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And with the range increased, data can be sent over longer distances without data lost or errors. Devices can be further away (say 800ft) and still maintain connectivity. This has been done without increasing power usage, with Bluetooth 5 less power-hungry than classic versions of Bluetooth, saving battery life as a result.
Other improvements include better detection of Wi-Fi and LTE connections, avoiding possible interference for a smoother connection. It’s a welcome feature considering the sea of wireless connections we’re currently submerged in now that 5G has turned up.
Perhaps most excitingly, Bluetooth 5 has enough bandwidth at 2Mbps – double that of Bluetooth 4.2 – to support two sets of wireless devices at the same time.
You could have speakers in different rooms playing music from one device, switch the volume on speakers independently of each other or have the ability to listen to music on two sets of headphones without having to share a bud with your friend (as romantic as that can be).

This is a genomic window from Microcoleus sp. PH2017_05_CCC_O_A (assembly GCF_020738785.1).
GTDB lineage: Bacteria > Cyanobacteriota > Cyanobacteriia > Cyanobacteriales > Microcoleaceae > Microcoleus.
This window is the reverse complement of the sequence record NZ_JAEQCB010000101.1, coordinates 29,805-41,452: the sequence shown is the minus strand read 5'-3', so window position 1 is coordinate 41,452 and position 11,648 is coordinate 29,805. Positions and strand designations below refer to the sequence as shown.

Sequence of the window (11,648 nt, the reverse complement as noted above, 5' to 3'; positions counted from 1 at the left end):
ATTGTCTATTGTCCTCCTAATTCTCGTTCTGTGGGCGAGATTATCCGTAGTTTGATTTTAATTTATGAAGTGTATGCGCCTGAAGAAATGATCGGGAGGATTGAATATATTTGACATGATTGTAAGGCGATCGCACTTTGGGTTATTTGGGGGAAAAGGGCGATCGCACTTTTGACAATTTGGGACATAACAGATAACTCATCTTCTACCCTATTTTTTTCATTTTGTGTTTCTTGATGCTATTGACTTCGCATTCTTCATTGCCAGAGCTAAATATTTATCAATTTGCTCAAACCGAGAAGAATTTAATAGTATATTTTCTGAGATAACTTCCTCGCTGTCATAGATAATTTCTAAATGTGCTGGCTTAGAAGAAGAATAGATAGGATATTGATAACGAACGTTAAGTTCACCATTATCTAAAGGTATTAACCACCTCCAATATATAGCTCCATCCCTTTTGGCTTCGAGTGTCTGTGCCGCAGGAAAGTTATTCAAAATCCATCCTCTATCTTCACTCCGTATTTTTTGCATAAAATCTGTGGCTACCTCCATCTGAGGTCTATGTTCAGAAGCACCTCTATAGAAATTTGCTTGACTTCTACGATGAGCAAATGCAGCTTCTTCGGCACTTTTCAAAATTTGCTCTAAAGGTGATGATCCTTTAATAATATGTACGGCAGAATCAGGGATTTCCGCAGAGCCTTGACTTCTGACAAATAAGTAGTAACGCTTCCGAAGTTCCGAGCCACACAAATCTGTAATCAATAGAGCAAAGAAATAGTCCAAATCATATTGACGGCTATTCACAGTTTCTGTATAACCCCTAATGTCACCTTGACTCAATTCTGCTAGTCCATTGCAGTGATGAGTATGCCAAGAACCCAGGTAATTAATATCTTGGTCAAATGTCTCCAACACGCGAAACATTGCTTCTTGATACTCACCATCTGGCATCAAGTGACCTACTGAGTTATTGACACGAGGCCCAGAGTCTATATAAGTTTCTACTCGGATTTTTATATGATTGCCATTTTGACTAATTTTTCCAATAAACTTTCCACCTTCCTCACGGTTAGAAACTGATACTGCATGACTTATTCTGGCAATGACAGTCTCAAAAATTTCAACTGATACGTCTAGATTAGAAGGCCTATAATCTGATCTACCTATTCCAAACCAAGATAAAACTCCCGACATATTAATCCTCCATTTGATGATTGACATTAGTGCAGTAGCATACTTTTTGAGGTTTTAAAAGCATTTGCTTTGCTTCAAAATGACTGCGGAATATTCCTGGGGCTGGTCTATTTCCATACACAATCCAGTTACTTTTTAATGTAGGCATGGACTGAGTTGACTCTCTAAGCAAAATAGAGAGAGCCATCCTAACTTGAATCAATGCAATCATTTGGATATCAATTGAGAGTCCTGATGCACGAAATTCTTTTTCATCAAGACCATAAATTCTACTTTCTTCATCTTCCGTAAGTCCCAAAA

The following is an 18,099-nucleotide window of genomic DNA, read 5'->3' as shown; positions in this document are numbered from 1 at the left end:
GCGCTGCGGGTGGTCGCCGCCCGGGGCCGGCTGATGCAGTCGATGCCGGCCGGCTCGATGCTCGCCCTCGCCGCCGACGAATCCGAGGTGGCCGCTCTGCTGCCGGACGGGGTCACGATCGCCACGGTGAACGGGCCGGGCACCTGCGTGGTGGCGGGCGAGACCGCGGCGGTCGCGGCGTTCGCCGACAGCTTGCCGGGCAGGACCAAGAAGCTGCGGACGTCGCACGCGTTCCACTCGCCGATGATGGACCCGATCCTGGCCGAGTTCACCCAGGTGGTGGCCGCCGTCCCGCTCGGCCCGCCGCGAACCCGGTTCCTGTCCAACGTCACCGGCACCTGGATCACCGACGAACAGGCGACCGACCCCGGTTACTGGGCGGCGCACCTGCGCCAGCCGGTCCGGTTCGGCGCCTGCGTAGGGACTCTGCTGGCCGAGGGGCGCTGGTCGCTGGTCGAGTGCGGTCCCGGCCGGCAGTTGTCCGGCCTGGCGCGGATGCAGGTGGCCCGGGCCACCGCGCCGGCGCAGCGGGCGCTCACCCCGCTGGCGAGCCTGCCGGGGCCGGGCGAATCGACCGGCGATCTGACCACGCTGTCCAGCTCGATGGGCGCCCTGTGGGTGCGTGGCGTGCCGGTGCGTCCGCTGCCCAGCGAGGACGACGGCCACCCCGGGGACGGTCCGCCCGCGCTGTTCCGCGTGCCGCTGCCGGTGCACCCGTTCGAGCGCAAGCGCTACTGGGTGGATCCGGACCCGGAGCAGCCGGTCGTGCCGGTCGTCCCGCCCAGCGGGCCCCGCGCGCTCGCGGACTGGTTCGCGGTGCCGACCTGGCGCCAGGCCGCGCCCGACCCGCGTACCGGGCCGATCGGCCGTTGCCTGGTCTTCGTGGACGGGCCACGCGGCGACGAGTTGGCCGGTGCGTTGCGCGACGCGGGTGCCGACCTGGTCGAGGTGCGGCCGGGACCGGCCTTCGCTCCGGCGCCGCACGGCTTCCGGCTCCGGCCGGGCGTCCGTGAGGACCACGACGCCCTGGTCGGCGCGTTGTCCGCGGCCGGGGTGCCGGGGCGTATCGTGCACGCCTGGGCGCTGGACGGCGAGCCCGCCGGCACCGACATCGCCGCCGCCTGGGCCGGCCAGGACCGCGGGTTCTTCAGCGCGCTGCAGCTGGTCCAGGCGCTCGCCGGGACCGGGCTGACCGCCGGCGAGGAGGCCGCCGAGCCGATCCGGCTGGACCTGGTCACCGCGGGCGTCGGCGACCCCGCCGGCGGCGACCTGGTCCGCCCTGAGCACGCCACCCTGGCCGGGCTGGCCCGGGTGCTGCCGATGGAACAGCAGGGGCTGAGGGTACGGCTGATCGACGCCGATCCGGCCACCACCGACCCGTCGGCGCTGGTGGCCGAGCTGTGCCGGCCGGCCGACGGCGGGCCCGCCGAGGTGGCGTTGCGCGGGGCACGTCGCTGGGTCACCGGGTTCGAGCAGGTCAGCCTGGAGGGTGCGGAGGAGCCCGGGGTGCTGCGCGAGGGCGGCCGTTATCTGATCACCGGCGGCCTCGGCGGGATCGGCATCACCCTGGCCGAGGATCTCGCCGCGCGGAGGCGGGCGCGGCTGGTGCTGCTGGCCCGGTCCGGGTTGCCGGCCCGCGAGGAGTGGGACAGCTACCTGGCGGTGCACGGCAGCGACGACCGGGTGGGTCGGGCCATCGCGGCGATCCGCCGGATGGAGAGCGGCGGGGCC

All that said, these upgrades are optional and it’s up to the manufacturer to decide whether to include them.
And while Bluetooth 5 is backwards compatible with older versions, other devices need to support it otherwise you won’t get any of the advantages mentioned above. So while a smartphone using Bluetooth 5 can talk to a wireless speaker that uses Bluetooth 4.2, you won’t get the benefits of better speeds or increased range.
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Bluetooth 5: The Age of IoT
Bluetooth 4.2 added features to help grease the wheels with the ‘Internet of Things’, and Bluetooth 5 places this type of functionality front and centre.
Its extra range means that it can work in a similar fashion as Wi-Fi does in the home. As Mark Powell, executive director of the Bluetooth SIG explains: “increasing operation range will enable connections to IoT devices that extend far beyond the walls of a typical home.”
The added capacity helps more smart household devices talk to each other, but the increase in broadcast capacity means it can communicate much more easily too.
And the speed, of course, should help matters. That data can be transferred that bit faster means devices spend less time interacting with each other, therefore reducing power consumption. In that sense, the use of Bluetooth 5 is a win-win-win for IoT devices.
Powell adds: “Bluetooth will be in more than one-third of all installed IoT devices by 2020. The drive and innovation of Bluetooth will ensure our technology continues to be the IoT solution of choice for all developers.”
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Bluetooth 5 products
We’ve seen a number of products include Bluetooth 5 in their specifications, and expect the rate of adoption to increase as need for it grows.